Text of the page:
“By any measure, DACA has been an unqualified success. The lives of both DACA recipients and American citizens are inextricably interwoven. DACA’s beneficiaries have come from all over the world and live across every State in the nation. They have brought with them their exceptional talents, drive, entrepreneurial spirit, and commitment to their local communities and the country. They call the United States their home — and, for the countless DACA recipients who arrived as babies or young children, it is the only country they know,” reads the amicus brief.
- Stephanie Montelongo / provided
- Dream Action Oklahoma recently celebrated 10 years of local immigration advocacy work.
One of the biggest proponents of DACA in the state is Dream Action Oklahoma (DAOK), a local nonprofit that provides resources and informational events to local immigrants. The organization celebrated a decade of work through a fundraising gala last week. Founders gave a keynote speech on the history of the organization, which was created at Tulsa Community College and moved to Oklahoma City in 2011. Since then, DAOK has assisted nearly 700 people with DACA applications and granted about $70,000 in scholarships for filing fees.
“Our work as Dream Action Oklahoma and directly affected individuals is to uplift stories that humanize our community and communities of color,” said Serena Prammanasudh, DAOK executive director, at the organization’s gala.
Prammanasudh discussed some of the things DAOK does for the community like DACA workshops, panels and scholarships. Two of the organization’s biggest events this year were a rally at Fort Sill when the base was expected to become an immigrant detention facility and We Are Familia, a drag show hosted in collaboration with other local groups to raise money for families affected by deportation orders.
“We have to hold each other accountable to our community,” said Judith Huerta Morfin, DAOK board president, at the gala. “This isn’t just about us. This work can only continue because of the community. Our goal is to raise enough money to obtain a physical office. … It’s been 10 years; we’re ready to have an office space, and our goal this year is to raise $20,000.”
Several elected officials attended the gala, including county commissioner Carrie Blumert; councilwomen JoBeth Hamon, Nikki Nice and Amanda Sandoval (Bethany); and State Rep. Forrest Bennett.
“People like to think that immigration is only a federal issue. It’s not. It’s local. It’s those mothers, fathers, sons, daughters who are living right next to you,” Al-Michael said. “Even local-level policies can help these communities who are disadvantaged.”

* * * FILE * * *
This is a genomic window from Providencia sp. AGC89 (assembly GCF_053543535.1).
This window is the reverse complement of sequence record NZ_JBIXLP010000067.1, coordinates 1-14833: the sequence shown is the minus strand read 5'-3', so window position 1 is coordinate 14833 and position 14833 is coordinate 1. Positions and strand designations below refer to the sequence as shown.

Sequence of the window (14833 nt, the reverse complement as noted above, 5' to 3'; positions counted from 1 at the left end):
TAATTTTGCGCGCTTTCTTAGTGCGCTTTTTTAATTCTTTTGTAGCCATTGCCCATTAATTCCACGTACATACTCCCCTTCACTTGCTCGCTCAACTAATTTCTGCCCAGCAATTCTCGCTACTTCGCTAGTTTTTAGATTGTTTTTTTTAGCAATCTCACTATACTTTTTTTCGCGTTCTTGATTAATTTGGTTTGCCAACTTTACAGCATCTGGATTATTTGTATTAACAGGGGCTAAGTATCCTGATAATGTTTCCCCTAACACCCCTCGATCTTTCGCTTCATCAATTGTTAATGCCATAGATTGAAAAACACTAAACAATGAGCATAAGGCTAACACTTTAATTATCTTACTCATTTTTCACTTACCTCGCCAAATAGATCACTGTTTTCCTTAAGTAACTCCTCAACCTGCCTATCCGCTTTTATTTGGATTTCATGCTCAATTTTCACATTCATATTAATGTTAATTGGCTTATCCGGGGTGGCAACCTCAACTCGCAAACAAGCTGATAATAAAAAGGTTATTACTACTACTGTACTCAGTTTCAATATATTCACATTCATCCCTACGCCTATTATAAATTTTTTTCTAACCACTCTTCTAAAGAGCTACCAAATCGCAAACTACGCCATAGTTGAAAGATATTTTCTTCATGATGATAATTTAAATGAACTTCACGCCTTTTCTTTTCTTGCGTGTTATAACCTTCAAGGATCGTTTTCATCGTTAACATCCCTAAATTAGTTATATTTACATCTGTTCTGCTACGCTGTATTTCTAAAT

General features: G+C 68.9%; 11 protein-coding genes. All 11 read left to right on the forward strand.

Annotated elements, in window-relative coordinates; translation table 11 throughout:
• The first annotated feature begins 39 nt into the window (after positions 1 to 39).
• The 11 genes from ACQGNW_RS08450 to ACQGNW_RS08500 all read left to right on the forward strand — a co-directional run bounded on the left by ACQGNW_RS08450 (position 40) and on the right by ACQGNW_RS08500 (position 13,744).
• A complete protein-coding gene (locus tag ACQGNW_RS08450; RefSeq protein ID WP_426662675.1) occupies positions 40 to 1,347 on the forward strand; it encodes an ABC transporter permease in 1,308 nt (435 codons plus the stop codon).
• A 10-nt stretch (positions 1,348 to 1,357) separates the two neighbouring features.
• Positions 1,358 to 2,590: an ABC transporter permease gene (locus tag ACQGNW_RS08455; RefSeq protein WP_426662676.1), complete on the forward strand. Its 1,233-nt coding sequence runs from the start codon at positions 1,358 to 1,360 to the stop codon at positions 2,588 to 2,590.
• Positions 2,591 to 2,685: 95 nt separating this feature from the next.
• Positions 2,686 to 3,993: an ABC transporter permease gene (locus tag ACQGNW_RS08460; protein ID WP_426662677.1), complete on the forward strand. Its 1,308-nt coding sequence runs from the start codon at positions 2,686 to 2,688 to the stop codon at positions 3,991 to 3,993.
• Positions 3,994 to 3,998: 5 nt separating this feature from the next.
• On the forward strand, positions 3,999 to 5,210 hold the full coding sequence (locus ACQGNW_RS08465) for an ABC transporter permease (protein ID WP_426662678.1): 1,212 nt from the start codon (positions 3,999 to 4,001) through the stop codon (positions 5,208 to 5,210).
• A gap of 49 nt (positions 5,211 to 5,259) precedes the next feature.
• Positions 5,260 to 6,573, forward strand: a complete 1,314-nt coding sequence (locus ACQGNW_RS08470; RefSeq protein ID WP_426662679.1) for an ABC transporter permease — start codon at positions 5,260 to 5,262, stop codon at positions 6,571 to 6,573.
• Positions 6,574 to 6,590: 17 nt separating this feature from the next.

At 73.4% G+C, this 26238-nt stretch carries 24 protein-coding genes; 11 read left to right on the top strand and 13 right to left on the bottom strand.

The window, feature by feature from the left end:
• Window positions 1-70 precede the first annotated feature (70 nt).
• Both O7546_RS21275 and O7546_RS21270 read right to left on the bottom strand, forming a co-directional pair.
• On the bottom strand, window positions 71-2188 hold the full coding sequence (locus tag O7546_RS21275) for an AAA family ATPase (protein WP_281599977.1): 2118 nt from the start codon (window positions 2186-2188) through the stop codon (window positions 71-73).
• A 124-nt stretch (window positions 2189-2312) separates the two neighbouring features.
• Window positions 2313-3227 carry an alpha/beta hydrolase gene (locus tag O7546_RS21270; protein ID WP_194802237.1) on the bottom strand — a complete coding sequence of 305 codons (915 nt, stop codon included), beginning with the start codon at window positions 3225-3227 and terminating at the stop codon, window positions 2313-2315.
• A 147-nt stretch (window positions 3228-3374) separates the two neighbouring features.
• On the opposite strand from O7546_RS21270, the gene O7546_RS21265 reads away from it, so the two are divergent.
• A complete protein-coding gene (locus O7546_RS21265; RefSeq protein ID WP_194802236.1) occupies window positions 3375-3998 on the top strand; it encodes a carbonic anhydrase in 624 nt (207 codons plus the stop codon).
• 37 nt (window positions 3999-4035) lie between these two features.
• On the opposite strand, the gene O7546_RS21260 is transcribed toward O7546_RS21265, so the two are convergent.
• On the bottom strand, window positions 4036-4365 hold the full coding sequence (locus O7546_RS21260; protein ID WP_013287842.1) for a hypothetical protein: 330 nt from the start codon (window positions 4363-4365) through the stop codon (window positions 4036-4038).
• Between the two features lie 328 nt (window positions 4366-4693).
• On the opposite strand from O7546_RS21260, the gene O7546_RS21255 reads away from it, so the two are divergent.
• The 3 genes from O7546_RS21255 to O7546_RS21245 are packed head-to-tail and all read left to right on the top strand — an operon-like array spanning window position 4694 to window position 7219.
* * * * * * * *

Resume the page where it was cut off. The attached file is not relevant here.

Al-Michael said Dream Action Oklahoma changed his life. After speaking out on University of Oklahoma’s campus in 2017 about his immigration status, a member of the organization reached out to him to be in a short documentary about DACA. After that, Al-Michael got involved with the organization through various roles.
“That organization was and still is like family to me. It really laid down the foundation of who I am. It taught me how to be an effective organizer, how to tell my story and how to have an impact in the real world using our story,” he said. “It made me who I am. … For the first time in my life, being somebody undocumented, when I did my work with Dream Action Oklahoma, I felt proud of being undocumented. It helps show that we have the right to be proud of working with strife.”
Villalobos has volunteered with DAOK since 2012 and said the celebration was emotional for her.
“We’ve come a long way. There’s a lot of things within the organization that happen in the background that people don’t see, especially the fact that we’re all volunteers,” she said. “Part of any travels, we have to pay out of my pocket and sacrifice time with the family. It’s been 10 years and it’s always been all volunteer. It’s a great accomplishment.”
‘Be an accomplice’
- Stephanie Montelongo / provided
- Since 2017, DAOK has granted 141 filing scholarships amounting to nearly $70,000.
While the Supreme Court could take months deciding the fate of DACA, Villalobos and Al-Michael said there’s always ways to advocate for immigrant communities: donate to pro-immigration organizations, volunteer with those organizations and elect pro-immigration officials at all levels of government.
“I’m quoting [Black Lives Matter] activist T. Sheri Dickerson, ‘Be more than just an ally; be an accomplice.’ Put your bodies on the line whenever it comes to defending community members. It isn’t just about an immigrant; it is about a member of your community being threatened and taken away. … No longer is only voting the way that we can get things done. We have to make sure that we can contribute more resources. If you can’t contribute resources, contribute your time. If you can’t contribute your time, contribute your ideology,” Al-Michael said. “People think the idea of a sanctuary city is far off. It’s really not. Or the idea of getting ICE out of [Oklahoma County] jail. We have a county commissioner who doesn’t believe in having ICE in jail. … I’m so jealous that Tulsa actually has an immigrations affair office and they help get people their citizenship. What is Oklahoma City doing? We can be better.”
Villalobos said even just getting to know people’s stories goes a long way.
“We’re part of the community,” she said. “As an ally, you don’t want to get your facts just from the TV or just from social media. You want to meet the real human behind the stories. I want allies to know I welcome them to be part of our events, not just the social events, any events that are going on, especially with Dream Action Oklahoma.”